What uncommon things do we want to become common?

Things like:
our children having mutual love and respect for each other.
our teenage children having love, honor, respect and obedience for their parents.
us continually becoming better friends and lovers.
our family totally trusting God in all things and putting our faith in Him to fulfill his promises.

Friday, February 27, 2015

A Spiritual Look at Looney Tunes

By Creg
(Ed. Note: Read Chelsa's blog "I've Been Set Free" before you read this post)

Last week I took three Parker kids & three Istre kids to the Ft. Worth Museum for a day of fun & learning. We saw an I-Max called "Journey to the South Pacific" that was filmed in West Papua & followed a local teenager as he learned all about the sea life there. Including swimming (and feeding) huge whale sharks!


The main exhibit at the museum is currently a celebration of Chuck Jones art work. He was the main artist for Looney Tunes and it showed a lot of his original works and ideas about drawing Daffy Duck, Bugs Bunny, Elmer Fudd, Wile E. Coyote, and the Road Runner. Something I found hilarious was his simple rules for drawing Wile E. Coyote & Road Runner cartoons. Here they are:

Rule 1
The Road Runner cannot harm the Coyote except by going “beep-beep!”

Rule 2
No outside force can harm the coyote-only his own ineptitude of the failure of the Acme Products.

Rule 3
The coyote could stop anytime-If he were not a fanatic. (A fanatic is one who redoubles his effort when he has forgotten his aim.)

Rule 4
No dialogue ever, except “beep-beep.”

Rule 5
The road runner must stay on the road-otherwise, logically, he would not be called road runner.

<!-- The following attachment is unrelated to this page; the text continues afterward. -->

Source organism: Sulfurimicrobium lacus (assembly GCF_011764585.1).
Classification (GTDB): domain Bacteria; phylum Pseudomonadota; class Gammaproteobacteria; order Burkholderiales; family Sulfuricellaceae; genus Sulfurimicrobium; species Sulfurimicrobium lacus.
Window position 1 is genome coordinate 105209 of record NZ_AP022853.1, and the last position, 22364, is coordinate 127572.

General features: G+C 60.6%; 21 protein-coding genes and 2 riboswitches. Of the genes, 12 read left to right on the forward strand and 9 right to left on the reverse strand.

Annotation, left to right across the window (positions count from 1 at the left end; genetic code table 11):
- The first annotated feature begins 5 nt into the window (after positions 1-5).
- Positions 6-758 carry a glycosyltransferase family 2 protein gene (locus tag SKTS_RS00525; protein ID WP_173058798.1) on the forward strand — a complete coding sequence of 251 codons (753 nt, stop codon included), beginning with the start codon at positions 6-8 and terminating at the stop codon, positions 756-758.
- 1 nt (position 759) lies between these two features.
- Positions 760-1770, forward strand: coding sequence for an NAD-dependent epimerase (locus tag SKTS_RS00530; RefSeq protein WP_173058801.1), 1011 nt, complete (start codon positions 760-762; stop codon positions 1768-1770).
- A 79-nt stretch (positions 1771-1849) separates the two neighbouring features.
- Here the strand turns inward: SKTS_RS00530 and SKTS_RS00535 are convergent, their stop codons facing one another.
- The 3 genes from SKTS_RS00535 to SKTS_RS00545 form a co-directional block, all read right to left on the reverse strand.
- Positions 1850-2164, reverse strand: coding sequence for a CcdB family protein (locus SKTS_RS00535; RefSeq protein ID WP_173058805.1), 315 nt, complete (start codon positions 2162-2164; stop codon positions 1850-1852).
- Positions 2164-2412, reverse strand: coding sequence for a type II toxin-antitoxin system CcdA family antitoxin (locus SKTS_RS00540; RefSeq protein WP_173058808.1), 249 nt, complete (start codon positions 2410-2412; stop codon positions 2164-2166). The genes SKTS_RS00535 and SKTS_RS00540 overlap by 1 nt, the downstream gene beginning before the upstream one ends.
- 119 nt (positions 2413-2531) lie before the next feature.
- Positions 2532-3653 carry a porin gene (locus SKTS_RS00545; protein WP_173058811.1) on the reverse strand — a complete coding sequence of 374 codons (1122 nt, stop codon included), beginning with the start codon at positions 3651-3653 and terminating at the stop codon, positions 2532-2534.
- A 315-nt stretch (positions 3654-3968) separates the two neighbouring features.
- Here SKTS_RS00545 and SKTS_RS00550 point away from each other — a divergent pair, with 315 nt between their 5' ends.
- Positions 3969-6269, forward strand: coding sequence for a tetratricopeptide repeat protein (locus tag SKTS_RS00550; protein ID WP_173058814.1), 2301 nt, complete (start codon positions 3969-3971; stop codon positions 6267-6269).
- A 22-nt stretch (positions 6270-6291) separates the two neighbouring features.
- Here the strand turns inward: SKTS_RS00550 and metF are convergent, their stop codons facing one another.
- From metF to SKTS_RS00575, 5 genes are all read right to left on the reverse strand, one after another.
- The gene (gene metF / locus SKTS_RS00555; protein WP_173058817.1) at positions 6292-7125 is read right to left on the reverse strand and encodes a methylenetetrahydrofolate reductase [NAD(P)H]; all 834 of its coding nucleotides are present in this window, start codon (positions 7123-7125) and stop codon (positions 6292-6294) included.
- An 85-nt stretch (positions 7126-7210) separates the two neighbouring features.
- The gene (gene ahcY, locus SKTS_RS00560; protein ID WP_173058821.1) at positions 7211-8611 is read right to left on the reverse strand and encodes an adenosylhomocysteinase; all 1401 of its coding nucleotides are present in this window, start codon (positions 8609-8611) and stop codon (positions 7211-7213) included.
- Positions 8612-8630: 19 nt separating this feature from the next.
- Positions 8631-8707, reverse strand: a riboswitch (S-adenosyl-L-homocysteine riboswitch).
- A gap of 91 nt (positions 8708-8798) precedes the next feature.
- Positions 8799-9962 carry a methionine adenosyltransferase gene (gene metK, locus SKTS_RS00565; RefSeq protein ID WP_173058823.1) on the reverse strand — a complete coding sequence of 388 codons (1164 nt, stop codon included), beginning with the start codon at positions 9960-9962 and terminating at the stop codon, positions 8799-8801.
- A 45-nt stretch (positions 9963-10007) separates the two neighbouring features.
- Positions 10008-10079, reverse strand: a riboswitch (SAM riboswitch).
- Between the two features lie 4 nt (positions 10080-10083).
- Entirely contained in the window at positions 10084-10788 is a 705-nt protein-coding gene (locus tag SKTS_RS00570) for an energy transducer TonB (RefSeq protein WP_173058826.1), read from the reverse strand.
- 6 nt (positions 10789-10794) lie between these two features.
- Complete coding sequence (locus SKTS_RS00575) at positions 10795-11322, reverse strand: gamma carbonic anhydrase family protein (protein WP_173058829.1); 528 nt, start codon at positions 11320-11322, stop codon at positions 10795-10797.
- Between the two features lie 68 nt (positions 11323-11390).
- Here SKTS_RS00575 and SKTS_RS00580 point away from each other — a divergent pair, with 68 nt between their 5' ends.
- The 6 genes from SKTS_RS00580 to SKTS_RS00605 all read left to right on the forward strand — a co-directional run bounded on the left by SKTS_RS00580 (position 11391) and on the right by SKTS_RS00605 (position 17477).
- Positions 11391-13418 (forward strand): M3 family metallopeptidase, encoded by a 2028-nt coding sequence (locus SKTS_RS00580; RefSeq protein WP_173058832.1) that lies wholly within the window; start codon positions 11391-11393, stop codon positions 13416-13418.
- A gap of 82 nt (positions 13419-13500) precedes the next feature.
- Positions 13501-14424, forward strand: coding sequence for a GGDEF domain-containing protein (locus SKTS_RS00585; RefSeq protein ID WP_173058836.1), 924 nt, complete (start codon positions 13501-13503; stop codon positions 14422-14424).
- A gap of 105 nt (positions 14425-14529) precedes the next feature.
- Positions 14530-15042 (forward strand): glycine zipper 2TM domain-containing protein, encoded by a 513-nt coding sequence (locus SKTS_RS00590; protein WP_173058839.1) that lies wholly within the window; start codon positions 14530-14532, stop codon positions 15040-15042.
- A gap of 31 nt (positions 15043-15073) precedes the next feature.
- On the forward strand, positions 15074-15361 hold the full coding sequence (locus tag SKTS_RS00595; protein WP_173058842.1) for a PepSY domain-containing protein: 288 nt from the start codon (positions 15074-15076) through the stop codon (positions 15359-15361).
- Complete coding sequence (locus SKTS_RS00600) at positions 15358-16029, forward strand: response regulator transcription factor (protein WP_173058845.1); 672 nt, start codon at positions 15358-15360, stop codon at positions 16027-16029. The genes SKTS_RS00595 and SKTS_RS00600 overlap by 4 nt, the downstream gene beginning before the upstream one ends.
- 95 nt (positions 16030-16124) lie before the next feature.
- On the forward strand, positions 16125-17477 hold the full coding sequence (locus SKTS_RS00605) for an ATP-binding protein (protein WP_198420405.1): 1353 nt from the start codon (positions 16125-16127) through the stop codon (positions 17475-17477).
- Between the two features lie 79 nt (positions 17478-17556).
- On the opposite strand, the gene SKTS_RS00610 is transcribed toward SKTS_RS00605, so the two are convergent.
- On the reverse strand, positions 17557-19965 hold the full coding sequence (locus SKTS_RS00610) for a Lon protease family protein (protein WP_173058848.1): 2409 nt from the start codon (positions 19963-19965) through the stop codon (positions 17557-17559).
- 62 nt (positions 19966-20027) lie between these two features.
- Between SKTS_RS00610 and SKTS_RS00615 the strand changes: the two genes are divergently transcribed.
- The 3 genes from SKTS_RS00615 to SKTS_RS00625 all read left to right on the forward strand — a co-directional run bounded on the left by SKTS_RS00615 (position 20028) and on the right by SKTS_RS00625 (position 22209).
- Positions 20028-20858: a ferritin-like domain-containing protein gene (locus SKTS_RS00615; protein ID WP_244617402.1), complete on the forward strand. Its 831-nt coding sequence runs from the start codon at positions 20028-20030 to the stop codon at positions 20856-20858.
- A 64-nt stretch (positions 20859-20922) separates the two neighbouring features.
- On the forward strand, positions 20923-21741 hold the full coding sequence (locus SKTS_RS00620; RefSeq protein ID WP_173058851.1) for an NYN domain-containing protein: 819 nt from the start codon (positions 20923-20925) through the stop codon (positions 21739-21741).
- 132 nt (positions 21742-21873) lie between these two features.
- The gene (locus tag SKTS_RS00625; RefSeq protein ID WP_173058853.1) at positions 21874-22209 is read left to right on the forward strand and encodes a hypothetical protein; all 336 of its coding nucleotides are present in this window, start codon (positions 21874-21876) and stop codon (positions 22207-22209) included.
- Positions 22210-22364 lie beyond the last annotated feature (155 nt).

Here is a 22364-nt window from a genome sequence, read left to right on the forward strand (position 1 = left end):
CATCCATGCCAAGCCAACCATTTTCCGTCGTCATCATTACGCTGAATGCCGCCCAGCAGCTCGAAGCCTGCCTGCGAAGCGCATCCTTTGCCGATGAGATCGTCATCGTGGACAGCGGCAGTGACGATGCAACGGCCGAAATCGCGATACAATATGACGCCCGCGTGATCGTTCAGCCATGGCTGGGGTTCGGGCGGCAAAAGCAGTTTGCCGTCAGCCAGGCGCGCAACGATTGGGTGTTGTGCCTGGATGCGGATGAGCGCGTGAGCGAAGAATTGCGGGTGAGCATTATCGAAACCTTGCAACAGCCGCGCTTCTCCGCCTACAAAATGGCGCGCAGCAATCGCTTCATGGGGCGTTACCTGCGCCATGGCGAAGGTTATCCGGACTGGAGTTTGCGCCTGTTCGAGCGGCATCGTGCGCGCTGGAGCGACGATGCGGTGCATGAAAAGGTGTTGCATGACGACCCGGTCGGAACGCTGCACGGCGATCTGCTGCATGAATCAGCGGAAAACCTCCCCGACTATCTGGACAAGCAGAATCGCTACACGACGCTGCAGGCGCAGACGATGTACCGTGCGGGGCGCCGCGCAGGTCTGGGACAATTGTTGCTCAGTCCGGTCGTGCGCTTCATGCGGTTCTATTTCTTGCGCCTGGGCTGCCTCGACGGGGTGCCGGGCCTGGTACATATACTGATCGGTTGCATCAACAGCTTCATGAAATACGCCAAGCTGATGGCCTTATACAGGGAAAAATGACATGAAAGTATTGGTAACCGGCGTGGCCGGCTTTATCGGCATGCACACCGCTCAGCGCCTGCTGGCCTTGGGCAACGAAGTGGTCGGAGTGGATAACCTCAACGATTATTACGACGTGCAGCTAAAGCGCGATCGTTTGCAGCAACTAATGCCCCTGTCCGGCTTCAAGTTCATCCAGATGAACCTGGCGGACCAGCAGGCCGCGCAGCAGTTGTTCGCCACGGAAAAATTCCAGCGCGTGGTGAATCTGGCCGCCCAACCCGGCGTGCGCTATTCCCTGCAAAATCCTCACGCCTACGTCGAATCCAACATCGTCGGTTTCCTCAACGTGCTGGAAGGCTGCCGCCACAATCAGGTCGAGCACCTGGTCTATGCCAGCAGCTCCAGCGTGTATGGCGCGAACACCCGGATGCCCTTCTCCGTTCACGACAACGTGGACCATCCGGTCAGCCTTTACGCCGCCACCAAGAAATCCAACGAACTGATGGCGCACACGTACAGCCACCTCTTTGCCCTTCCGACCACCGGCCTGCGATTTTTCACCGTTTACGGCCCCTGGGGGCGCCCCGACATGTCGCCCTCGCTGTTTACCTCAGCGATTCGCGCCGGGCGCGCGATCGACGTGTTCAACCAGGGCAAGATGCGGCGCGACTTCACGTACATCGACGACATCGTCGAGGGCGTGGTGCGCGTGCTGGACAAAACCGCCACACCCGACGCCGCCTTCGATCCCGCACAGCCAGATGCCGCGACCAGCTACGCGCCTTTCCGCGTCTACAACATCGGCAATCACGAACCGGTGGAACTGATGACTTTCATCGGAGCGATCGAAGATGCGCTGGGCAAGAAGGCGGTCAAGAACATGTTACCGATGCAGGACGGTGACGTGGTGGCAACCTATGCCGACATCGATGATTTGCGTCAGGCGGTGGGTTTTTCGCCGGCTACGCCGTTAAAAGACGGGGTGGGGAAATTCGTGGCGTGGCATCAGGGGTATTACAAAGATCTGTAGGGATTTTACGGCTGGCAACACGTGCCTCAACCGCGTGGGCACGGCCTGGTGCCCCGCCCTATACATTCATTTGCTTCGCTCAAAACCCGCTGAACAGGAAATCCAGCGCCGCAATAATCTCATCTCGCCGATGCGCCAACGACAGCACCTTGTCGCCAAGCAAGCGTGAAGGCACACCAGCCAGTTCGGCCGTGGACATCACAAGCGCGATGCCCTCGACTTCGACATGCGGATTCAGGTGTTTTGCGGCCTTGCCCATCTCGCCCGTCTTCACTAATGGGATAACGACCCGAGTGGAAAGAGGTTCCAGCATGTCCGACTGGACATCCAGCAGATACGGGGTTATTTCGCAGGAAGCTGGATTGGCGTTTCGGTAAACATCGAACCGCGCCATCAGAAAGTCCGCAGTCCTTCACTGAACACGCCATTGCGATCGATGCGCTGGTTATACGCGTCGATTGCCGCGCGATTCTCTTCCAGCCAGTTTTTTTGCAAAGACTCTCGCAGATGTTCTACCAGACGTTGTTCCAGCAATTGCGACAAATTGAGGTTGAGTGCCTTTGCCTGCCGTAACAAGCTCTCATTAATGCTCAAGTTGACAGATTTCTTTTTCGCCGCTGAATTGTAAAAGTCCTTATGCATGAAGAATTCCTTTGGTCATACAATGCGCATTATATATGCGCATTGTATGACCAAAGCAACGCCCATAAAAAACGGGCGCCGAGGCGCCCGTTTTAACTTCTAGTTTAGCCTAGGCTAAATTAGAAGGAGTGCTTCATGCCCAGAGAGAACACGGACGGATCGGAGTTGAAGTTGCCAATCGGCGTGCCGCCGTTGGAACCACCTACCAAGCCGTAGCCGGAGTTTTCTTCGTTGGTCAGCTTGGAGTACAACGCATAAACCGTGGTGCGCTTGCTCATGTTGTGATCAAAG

Rule 6
All action must be confined to the natural environment of the two characters-the Southwest American Desert.

Rule 7
All materials, tools, weapons, or mechanical conveniences must be obtained from the Acme corporation.

Rule 8
Whenever possible, make gravity the coyote's greatest enemy.

Rule 9
The coyote is always more humiliated than harmed by his failures.

As I read those rules, and knowing Chelsa's story she told in the previous blog, I couldn't help but think about these rules through a spiritual lens. Let's look at a few of them. 


Rule 1
The Road Runner cannot harm the Coyote except by going “beep-beep!”

Satan cannot drop an anvil on our heads, but he can sure present little lies to us.

Rule 2
No outside force can harm the coyote-only his own ineptitude of the failure of the Acme Products.

Usually, what gets us in the most trouble is our own ineptitude in dealing w/ Satan's lies. And sometimes we are harmed by the failure of those who are supposed to be helping us. 

You know the Acme bricks that the coyote orders to build a wall to catch the RR? Then those bricks end up collapsing on the coyote. That's me. I've been a brick that is supposed to support my wife but have, w/ criticism that wasn't always constructive, ended up helping in her collapse.

Rule 3
The coyote could stop anytime-If he were not a fanatic. (A fanatic is one who redoubles his effort when he has forgotten his aim.)

Sometimes we think, “I can do this, I just have to try harder.” When what we really need is to stop relying on ourselves & give things over to God.

Rule 4
No dialogue ever, except “beep-beep.”

Satan doesn't need to be visible or say much, just a little occasional nudge.

Rule 8
Whenever possible, make gravity the coyote's greatest enemy.

While gravity isn't our greatest enemy, often-times it's our simple selfishness?

Combine our selfishness with our pride & stubbornness and we end up living life like Wile E. Coyote. Trying to do something that's impossible on our own and wearing ourselves out. Not to mention spending way too much time falling off cliffs.



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